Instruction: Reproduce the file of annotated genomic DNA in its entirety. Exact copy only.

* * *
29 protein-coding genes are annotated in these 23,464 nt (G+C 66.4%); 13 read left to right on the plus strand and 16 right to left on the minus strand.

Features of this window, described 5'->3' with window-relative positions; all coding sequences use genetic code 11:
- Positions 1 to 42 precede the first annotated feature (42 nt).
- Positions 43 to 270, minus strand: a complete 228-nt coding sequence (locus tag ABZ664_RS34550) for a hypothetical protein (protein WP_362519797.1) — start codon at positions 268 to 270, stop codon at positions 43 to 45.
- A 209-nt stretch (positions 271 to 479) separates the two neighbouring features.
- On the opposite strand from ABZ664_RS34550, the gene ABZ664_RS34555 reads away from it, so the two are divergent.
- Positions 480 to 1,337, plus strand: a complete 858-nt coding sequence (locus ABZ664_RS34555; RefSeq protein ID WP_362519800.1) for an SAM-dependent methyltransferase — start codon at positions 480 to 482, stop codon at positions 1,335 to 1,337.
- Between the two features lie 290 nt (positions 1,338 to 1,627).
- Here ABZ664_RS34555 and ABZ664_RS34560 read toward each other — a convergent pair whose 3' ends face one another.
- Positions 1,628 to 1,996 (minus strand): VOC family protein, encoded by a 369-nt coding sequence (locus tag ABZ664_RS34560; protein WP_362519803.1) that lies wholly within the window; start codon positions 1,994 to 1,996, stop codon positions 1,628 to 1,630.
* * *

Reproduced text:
29 protein-coding genes are annotated in these 23,464 nt (G+C 66.4%); 13 read left to right on the plus strand and 16 right to left on the minus strand.

Features of this window, described 5'->3' with window-relative positions; all coding sequences use genetic code 11:
- Positions 1 to 42 precede the first annotated feature (42 nt).
- Positions 43 to 270, minus strand: a complete 228-nt coding sequence (locus tag ABZ664_RS34550) for a hypothetical protein (protein WP_362519797.1) — start codon at positions 268 to 270, stop codon at positions 43 to 45.
- A 209-nt stretch (positions 271 to 479) separates the two neighbouring features.
- On the opposite strand from ABZ664_RS34550, the gene ABZ664_RS34555 reads away from it, so the two are divergent.
- Positions 480 to 1,337, plus strand: a complete 858-nt coding sequence (locus ABZ664_RS34555; RefSeq protein ID WP_362519800.1) for an SAM-dependent methyltransferase — start codon at positions 480 to 482, stop codon at positions 1,335 to 1,337.
- Between the two features lie 290 nt (positions 1,338 to 1,627).
- Here ABZ664_RS34555 and ABZ664_RS34560 read toward each other — a convergent pair whose 3' ends face one another.
- Positions 1,628 to 1,996 (minus strand): VOC family protein, encoded by a 369-nt coding sequence (locus tag ABZ664_RS34560; protein WP_362519803.1) that lies wholly within the window; start codon positions 1,994 to 1,996, stop codon positions 1,628 to 1,630.